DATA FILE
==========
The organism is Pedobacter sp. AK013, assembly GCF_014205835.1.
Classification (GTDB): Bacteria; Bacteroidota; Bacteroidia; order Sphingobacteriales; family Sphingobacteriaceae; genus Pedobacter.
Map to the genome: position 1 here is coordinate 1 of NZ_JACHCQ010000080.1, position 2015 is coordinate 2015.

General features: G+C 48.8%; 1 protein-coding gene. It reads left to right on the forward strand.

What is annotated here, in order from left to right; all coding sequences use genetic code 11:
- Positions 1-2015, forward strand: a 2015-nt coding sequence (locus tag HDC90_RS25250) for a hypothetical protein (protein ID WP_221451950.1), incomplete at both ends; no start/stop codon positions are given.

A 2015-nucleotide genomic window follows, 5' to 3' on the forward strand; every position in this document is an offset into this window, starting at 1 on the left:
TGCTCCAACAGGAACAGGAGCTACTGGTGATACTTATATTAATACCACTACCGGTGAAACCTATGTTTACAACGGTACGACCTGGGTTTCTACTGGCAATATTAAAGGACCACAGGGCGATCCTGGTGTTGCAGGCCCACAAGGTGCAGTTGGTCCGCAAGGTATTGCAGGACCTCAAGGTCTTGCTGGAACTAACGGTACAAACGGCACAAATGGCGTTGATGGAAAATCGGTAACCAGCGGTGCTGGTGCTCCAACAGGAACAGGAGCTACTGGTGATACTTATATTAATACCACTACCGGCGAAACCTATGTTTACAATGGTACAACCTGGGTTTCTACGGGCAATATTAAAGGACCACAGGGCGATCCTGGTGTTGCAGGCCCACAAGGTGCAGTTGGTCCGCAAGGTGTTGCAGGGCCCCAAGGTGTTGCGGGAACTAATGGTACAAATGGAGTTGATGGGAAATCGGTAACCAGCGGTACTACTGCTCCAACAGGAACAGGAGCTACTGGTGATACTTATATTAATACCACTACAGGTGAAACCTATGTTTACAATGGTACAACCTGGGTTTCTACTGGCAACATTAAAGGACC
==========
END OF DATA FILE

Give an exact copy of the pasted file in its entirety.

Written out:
The organism is Pedobacter sp. AK013, assembly GCF_014205835.1.
Classification (GTDB): Bacteria; Bacteroidota; Bacteroidia; order Sphingobacteriales; family Sphingobacteriaceae; genus Pedobacter.
Map to the genome: position 1 here is coordinate 1 of NZ_JACHCQ010000080.1, position 2015 is coordinate 2015.

General features: G+C 48.8%; 1 protein-coding gene. It reads left to right on the forward strand.

What is annotated here, in order from left to right; all coding sequences use genetic code 11:
- Positions 1-2015, forward strand: a 2015-nt coding sequence (locus tag HDC90_RS25250) for a hypothetical protein (protein ID WP_221451950.1), incomplete at both ends; no start/stop codon positions are given.

A 2015-nucleotide genomic window follows, 5' to 3' on the forward strand; every position in this document is an offset into this window, starting at 1 on the left:
TGCTCCAACAGGAACAGGAGCTACTGGTGATACTTATATTAATACCACTACCGGTGAAACCTATGTTTACAACGGTACGACCTGGGTTTCTACTGGCAATATTAAAGGACCACAGGGCGATCCTGGTGTTGCAGGCCCACAAGGTGCAGTTGGTCCGCAAGGTATTGCAGGACCTCAAGGTCTTGCTGGAACTAACGGTACAAACGGCACAAATGGCGTTGATGGAAAATCGGTAACCAGCGGTGCTGGTGCTCCAACAGGAACAGGAGCTACTGGTGATACTTATATTAATACCACTACCGGCGAAACCTATGTTTACAATGGTACAACCTGGGTTTCTACGGGCAATATTAAAGGACCACAGGGCGATCCTGGTGTTGCAGGCCCACAAGGTGCAGTTGGTCCGCAAGGTGTTGCAGGGCCCCAAGGTGTTGCGGGAACTAATGGTACAAATGGAGTTGATGGGAAATCGGTAACCAGCGGTACTACTGCTCCAACAGGAACAGGAGCTACTGGTGATACTTATATTAATACCACTACAGGTGAAACCTATGTTTACAATGGTACAACCTGGGTTTCTACTGGCAACATTAAAGGACC